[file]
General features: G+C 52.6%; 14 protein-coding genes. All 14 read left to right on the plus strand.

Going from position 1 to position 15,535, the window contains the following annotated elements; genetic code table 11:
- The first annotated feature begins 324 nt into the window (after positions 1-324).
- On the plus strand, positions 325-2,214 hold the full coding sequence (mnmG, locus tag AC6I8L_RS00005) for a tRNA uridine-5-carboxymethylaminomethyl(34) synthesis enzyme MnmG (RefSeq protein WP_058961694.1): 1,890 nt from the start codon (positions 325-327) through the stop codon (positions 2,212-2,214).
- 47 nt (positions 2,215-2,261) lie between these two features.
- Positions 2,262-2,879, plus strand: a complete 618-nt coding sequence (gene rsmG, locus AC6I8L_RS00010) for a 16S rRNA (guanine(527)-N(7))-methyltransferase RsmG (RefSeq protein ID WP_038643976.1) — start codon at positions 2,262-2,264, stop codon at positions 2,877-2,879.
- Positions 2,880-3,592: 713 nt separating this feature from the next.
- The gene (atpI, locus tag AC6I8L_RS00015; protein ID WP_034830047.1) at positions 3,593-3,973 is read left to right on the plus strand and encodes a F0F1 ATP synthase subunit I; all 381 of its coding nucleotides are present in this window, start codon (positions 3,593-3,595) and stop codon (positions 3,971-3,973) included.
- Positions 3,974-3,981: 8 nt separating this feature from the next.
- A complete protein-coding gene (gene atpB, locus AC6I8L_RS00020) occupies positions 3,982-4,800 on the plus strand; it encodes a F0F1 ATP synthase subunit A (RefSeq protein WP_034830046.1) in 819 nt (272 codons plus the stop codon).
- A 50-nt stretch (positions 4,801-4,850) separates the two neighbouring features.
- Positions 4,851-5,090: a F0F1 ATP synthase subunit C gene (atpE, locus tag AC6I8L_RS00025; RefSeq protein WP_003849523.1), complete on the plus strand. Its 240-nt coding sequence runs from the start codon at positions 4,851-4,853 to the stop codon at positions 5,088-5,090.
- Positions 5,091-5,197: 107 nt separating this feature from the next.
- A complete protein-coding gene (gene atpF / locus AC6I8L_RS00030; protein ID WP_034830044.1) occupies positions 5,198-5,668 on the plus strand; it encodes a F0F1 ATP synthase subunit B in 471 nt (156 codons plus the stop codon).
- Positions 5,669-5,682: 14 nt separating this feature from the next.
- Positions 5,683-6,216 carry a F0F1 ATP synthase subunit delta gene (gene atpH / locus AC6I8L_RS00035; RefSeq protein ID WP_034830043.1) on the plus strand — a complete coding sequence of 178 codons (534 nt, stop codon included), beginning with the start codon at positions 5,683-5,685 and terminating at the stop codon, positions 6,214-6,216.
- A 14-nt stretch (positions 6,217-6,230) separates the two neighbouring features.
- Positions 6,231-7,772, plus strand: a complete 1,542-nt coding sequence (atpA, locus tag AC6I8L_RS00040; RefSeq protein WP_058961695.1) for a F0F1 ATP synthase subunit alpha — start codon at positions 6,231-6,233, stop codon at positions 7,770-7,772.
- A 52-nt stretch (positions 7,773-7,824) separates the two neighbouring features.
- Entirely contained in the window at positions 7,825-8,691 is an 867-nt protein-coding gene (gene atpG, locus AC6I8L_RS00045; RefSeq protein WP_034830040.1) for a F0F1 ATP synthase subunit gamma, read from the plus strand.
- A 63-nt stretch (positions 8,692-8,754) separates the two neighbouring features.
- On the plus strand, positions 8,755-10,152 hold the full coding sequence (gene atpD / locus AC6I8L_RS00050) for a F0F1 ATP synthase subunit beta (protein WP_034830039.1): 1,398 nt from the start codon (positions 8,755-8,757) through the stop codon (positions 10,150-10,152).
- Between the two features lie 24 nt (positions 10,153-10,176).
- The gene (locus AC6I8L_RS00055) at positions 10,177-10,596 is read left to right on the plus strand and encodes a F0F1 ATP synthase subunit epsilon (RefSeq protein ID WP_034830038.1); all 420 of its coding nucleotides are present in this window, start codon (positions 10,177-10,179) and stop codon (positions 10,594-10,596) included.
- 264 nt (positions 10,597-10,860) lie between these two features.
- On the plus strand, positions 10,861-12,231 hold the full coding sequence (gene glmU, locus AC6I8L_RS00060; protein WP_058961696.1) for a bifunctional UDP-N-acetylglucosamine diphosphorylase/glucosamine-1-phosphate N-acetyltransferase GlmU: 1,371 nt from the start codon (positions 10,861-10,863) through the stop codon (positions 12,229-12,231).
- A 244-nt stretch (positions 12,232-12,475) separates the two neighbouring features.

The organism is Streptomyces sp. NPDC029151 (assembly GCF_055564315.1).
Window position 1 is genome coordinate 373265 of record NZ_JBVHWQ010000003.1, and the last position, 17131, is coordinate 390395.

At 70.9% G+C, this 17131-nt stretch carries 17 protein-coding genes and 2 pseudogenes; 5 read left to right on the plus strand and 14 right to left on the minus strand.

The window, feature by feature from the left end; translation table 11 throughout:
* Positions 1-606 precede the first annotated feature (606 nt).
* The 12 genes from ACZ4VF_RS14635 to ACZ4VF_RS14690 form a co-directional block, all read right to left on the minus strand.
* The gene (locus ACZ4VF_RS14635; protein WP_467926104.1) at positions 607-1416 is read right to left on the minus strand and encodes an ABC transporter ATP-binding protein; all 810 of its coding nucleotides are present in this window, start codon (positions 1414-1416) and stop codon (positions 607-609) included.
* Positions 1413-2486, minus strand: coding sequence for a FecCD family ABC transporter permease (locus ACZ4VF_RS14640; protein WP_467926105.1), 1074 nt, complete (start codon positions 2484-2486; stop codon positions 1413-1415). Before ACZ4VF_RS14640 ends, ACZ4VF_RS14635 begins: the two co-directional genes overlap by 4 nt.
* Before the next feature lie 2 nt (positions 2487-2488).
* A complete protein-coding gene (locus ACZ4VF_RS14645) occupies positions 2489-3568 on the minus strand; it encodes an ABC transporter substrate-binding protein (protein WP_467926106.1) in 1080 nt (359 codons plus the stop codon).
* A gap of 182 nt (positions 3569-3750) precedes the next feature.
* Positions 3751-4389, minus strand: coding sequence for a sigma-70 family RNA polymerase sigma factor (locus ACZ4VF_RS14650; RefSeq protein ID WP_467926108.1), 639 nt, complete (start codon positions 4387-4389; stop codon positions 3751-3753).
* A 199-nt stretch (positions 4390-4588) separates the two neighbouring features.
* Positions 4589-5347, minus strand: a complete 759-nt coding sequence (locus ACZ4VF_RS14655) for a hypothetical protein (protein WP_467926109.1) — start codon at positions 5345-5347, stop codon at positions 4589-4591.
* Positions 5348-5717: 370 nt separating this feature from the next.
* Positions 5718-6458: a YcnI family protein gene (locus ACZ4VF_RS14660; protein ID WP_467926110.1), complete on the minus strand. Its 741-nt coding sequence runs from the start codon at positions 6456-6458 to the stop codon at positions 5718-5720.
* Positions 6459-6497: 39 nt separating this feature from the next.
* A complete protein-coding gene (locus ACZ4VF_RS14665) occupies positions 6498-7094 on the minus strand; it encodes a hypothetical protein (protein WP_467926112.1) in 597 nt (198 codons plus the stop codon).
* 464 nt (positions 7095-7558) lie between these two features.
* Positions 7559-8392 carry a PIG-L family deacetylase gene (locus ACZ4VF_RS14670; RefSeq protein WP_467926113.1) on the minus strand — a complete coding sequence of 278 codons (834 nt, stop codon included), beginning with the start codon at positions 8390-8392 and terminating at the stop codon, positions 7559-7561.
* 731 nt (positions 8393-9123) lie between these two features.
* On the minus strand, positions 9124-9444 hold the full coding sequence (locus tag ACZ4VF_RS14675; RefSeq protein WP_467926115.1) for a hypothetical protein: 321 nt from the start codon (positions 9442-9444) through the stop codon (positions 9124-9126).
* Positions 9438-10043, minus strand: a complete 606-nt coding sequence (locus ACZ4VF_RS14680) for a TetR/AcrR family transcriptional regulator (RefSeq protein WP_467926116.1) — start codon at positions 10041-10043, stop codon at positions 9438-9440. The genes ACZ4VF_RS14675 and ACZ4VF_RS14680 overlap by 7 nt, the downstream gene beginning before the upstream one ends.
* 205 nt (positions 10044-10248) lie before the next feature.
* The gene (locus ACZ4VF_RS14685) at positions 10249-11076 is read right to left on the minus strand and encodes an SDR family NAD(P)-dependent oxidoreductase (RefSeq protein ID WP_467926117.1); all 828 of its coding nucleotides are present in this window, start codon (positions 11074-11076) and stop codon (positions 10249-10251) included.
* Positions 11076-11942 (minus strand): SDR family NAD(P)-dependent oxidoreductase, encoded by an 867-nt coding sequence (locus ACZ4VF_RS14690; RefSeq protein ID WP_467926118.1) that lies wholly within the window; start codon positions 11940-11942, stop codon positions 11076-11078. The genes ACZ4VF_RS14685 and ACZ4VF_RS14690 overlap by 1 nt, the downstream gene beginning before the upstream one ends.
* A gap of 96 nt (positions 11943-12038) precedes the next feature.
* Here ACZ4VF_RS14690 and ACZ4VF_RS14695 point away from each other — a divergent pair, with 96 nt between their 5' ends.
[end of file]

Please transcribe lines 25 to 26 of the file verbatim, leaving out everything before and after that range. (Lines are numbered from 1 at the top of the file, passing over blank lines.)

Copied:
- 264 nt (positions 10,597-10,860) lie between these two features.
- On the plus strand, positions 10,861-12,231 hold the full coding sequence (gene glmU, locus AC6I8L_RS00060; protein WP_058961696.1) for a bifunctional UDP-N-acetylglucosamine diphosphorylase/glucosamine-1-phosphate N-acetyltransferase GlmU: 1,371 nt from the start codon (positions 10,861-10,863) through the stop codon (positions 12,229-12,231).